Emotional Overeating - Truth Or Fallacy?

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There's always a reason for overeating or people wouldn't do it.
The emotional side has been blamed much more often than it deserves.
Many diet literature often claim that people commonly overeat because of stress and emotional concerns.
This is not true.
So if you have labeled yourself an emotional jellyfish, don't lose heart.
There are more concrete, normal reasons.
These normal reasons are right in your body, not your mind.
They are physical and make good sense once you become aware of them.
People who are fat often have emotional problems, but that is because they are human.
The problems didn't make them overeat and get fat, their bodies did.
Oh, and they helped their poor self along by starving trying in the traditional route to lose weight, but their bodies did the overwhelming bulk of the work.
The body's normal, adaptive response to stress is to avoid food.
To understand this fact, here's an illustration.
Suppose a vicious dog suddenly darts out of the bushes, right into the path of a lanky young mailman.
How will his stomach react? It will become queasy.
When a threat presents itself to the normal, thin body, the body automatically prepares itself to flee or fight.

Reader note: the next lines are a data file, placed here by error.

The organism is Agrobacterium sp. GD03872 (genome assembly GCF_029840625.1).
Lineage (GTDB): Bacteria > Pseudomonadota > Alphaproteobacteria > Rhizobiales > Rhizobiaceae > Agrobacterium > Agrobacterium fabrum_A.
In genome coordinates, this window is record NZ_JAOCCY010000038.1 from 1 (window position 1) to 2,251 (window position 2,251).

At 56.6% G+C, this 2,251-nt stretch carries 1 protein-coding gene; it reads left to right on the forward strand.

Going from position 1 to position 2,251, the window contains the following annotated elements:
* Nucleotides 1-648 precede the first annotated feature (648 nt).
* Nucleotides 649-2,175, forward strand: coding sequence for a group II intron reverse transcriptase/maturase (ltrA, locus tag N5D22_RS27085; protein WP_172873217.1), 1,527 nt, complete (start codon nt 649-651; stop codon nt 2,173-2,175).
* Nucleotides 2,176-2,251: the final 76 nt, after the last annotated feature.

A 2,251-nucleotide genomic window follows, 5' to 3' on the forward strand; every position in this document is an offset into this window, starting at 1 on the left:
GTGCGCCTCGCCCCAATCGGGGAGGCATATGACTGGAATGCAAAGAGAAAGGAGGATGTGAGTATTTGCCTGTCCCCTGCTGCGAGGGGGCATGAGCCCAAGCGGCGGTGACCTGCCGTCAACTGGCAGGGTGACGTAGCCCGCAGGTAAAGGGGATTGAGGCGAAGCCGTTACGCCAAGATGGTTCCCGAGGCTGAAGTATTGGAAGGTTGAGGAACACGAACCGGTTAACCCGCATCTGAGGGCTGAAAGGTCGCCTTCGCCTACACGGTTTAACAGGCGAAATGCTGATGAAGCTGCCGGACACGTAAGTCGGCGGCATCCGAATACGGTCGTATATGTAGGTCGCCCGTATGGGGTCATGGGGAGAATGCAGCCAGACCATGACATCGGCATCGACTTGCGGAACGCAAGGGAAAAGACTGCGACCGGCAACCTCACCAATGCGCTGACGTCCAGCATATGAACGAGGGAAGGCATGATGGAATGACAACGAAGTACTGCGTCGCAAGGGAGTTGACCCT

The digestive tract shuts down, allowing the blood to circulate where it's needed most - in the muscles for action or in the brain for clear, fast thinking.
Decisions have to be made instantly and the body must be prepared to act according to those decisions.
Indeed, there's no time to digest lunch! What about those who are fat and tend to overeat? They often have the opposite reaction when something stressful happens.
Why? Fat people are hungry people.
They almost always suffer from an exaggerated, unsatisfied hunger because of their chronic efforts to disregard their appetites.
Constantly hungry, overweight people don't suppress their hunger when under stress because of their exaggerated need for food.
Their need is physical, not emotional.
When a body has been forced to tolerate hunger, stress plus the availability of food produce a paradoxical effect.
Instead of representing an additional stress to the already stress-challenged body, food becomes a stress relief to the hungry fat person.
Given a choice, the body will naturally relieve as many stresses possible, eliminating those stresses over which it has some control.
A lot of stress that the body encounters cannot be relieved, like, say the three-minute speech which is not actually due for several days.
The body must cope with the anxiety of anticipation, and until the speech is given, the anxiety translates to stress.
Hence, emotional and physical stress does not typically cause overeating.
Stress normally causes people to avoid eating, and most naturally thin people experience this.
Obese people experience the opposite effect.
They tend to over eat when they are under stressful situations because food translates to a stress reliever to their bodies.
Instead of the usual additive stress effect that it has on the hunger-satisfied thin person, food offers irresistible relief to the over hungry.
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